We got out of the car in front of the Band Council office to interview and
photograph. End of story. We were told to leave and go away.

Robert Gabriel said the chiefs met the night before and “didn’t want it to
appear as if they were pro-pot… they just wanted to get rid of
it. Cannabis Canada and High Times can’t be here. You can’t come with us.”

At this now exclusive conference for CTV, Qu&eacutebec’s Minister of
Justice – Serge M&eacutenard – was applauded for his efforts by Grand Chief
Jerry Peltier.

The Factory

The pot fields were referred to as “gardens”, and cloning was done in at
least one quarter acre greenhouse called the “factory” owned by Robert
Gabriel’s father.

Sources say that individuals could buy clones from one of the factories,
but after that they were on their own. Each man was considered responsible
for his own field.

The Money

It’s hard to believe that this could start out on such a scale without
significant practical experience and prior field studies. Yet if this was
successfully pulled off last year, where did the money go? Could it be that
trickle down economics doesn’t work any better on a reserve than it does in
our cities?

One noteworthy young man in his mid 20’s built a $250,000 house. The whole
community takes on a risk, yet only a few took the profit, so creating a
dynasty for generations to come.

The money trail would answer many questions about individual behaviour. We
leave it to Revenue Canada and the I.R.S. to pursue those questions.

The conclusion is not that cannabis is bad, but rather it that the
illegality of cannabis, coupled with potentially huge profits, can greatly
influence legitimate authority.

The Past

Meanwhile, negotiations between Mohawk leaders and Qu&eacutebec social
control agents remained constant and open, even if they were occasionally
lying to one another.

This was a vast improvement over 1990, when a road leading from Oka into
Kanesatake was blockaded by members of the Mohawk community. The issue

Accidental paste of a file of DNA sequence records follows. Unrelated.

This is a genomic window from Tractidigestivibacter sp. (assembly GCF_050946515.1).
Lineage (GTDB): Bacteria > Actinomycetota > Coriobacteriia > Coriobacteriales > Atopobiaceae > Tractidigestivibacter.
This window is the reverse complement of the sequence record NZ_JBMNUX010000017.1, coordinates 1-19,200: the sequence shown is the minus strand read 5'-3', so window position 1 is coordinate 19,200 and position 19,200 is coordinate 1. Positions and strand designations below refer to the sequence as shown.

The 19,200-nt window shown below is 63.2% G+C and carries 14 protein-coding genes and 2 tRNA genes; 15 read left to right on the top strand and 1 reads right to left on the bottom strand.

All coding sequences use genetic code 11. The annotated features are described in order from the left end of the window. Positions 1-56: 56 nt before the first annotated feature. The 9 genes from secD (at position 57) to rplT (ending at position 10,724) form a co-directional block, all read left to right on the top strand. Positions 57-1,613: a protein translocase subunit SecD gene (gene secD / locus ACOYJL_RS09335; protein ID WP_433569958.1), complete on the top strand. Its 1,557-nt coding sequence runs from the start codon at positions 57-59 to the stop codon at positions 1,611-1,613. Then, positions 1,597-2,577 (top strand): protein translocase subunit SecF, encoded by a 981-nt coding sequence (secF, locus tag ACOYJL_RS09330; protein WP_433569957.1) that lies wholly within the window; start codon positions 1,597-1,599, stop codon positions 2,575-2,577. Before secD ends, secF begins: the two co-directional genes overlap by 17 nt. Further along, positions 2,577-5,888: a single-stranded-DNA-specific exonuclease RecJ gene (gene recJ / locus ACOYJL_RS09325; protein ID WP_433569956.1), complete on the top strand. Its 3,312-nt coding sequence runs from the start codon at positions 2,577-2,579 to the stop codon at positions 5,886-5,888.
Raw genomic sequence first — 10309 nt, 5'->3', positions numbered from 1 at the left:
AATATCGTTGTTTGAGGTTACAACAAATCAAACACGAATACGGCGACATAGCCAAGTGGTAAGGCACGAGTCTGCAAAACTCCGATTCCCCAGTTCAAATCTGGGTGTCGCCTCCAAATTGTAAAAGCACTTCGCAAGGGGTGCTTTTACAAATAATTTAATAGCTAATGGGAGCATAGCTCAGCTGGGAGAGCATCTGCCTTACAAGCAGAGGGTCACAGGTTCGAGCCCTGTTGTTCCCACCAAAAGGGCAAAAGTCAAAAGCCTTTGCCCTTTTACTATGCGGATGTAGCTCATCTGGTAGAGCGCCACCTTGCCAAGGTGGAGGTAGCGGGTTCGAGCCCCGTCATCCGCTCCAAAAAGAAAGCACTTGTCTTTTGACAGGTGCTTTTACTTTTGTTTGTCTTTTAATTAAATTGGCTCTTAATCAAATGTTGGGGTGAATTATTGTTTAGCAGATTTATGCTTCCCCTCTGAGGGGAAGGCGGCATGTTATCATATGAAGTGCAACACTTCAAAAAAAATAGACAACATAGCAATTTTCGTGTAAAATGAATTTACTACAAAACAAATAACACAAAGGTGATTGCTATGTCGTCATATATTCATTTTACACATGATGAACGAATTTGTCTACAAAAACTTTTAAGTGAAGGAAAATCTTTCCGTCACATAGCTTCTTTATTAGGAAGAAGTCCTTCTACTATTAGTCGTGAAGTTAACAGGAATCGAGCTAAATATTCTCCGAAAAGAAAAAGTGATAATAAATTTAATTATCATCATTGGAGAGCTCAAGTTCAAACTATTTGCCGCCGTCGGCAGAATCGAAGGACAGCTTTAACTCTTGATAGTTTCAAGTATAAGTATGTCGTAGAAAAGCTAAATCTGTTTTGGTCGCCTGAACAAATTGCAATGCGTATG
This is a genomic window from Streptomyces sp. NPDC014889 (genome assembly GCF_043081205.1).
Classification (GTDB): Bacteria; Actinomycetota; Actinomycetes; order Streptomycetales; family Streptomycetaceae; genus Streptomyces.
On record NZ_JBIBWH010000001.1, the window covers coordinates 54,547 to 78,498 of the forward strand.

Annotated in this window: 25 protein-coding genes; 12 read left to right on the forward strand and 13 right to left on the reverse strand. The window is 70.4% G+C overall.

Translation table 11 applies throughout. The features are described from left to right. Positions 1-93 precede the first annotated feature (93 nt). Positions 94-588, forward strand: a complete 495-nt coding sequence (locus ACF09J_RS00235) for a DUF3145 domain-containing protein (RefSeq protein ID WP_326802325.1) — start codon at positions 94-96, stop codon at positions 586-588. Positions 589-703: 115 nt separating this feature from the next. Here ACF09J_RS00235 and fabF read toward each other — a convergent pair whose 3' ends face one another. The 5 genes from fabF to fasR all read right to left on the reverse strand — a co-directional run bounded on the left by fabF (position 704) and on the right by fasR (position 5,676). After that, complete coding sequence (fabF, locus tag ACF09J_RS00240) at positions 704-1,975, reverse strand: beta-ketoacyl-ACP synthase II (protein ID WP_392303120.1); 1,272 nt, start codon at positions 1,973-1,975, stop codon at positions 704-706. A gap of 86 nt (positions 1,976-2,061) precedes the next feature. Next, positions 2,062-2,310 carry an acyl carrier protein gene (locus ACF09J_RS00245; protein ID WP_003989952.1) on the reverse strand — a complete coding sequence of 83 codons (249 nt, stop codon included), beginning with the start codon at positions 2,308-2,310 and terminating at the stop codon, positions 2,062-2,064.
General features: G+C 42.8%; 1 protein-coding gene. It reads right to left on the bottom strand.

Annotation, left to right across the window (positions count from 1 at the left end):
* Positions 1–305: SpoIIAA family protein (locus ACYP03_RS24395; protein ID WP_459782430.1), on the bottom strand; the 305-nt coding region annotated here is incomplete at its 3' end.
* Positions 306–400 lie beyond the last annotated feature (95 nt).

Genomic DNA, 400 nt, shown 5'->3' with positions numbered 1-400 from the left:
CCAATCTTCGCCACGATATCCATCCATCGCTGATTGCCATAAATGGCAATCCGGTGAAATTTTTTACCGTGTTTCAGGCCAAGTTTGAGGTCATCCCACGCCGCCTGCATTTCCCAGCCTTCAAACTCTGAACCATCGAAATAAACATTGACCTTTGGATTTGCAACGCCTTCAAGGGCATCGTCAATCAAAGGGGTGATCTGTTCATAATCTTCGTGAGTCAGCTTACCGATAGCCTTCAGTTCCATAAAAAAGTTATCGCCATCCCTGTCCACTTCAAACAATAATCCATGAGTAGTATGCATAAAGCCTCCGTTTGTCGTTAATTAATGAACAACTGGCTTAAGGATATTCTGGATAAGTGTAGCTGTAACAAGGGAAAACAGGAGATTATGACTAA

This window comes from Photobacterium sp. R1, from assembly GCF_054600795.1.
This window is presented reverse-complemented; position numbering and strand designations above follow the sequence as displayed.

under dispute was the desire of the municipality of Oka to expand its golf
course over Mohawk territory and cut down an old pine forest originally
planted by ancestors of the people living there.

On July 11th, the blockade was attacked by the S&ucircret&eacute de
Qu&eacutebec, leading to the death of one SQ officer. The raid led to a 78
day standoff which involved 2,500 troops from the Canadian Army, tanks,
tear gas, thousands of rounds of machine gun fire, a United Nations
Observation team, the public stoning of Mohawk men and children by whites,
effigy burnings, and continuous demonstrations in the streets of Montreal
in support of the Mohawks.

SQ officers carrying cannabis off to the garbage truck for removal.

Although the disputed land was ultimately purchased by the federal
government, the land has never been granted to the Mohawks, nor has their
territory received official reserve status, even though they have lived
there continuously since the 1960’s.

While S.Q. and native leaders were figuring out how to handle the raids to
come, the Qu&eacutebec coroner, Guy Gilbert, was about to present his
findings on the 1990 S.Q. raid. His August 14th release would say, “There
was no urgent need for the S.Q. to move in on the morning of July 11, 1990,
and that raid was unjustified…”

The Fields

The cannabis fields are deep inside and around Mohawk land. The band
council had to be aware of pot growth. There were media reports of fields
growing in that area as early as March 1994.

The S&ucircret&eacute de Qu&eacutebec, Canadian military, and big media
have long been making helicopter reconnaissance flights over Oka and
Kanesatake. How could the fields have been missed all these years? These
fields are so huge that they are easily visible by air. Helicopters were
even shot at there last fall.

If a hundred warriors could hold off the Canadian army for 78 days in 1990,
could one shot at a helicopter last fall scare off Southam, Thompson,
Conrad Black, and the entire Provincial Police Force?

Why are these men smiling? They're desperate to look like they can govern.
(l to r) Serge Ménard (Québec's Minister of Public Security),
David Cliché (Québec's Minister of Native Affairs)

The Politics

Gerald Alfred, a Kahnawake and Political Science professor at Concordia
University had this to say:

“You don’t see the S&ucircret&eacute de Qu&eacutebec making such a big deal
about pot farms elsewhere. It’s more of a political manoeuvre than a
policing issue. It’s all related to the referendum. Everything they do is
related to winning the referendum. They’re desperate to look like they can
govern, and the Mohawks are a natural target for the government.”

Mr. Alfred’s thoughts are later confirmed by a series of nearby raids
elsewhere which received no media attention at all.

On July 16 the S.Q. seized 453 plants in the Parish of Oka. The RCMP also
took 500 plants in Shawinigan on July 26th and an additional 1,700 in
Abitibi on July 27th.

Provincial seizures of cannabis, according to the S.Q., were 37,000 plants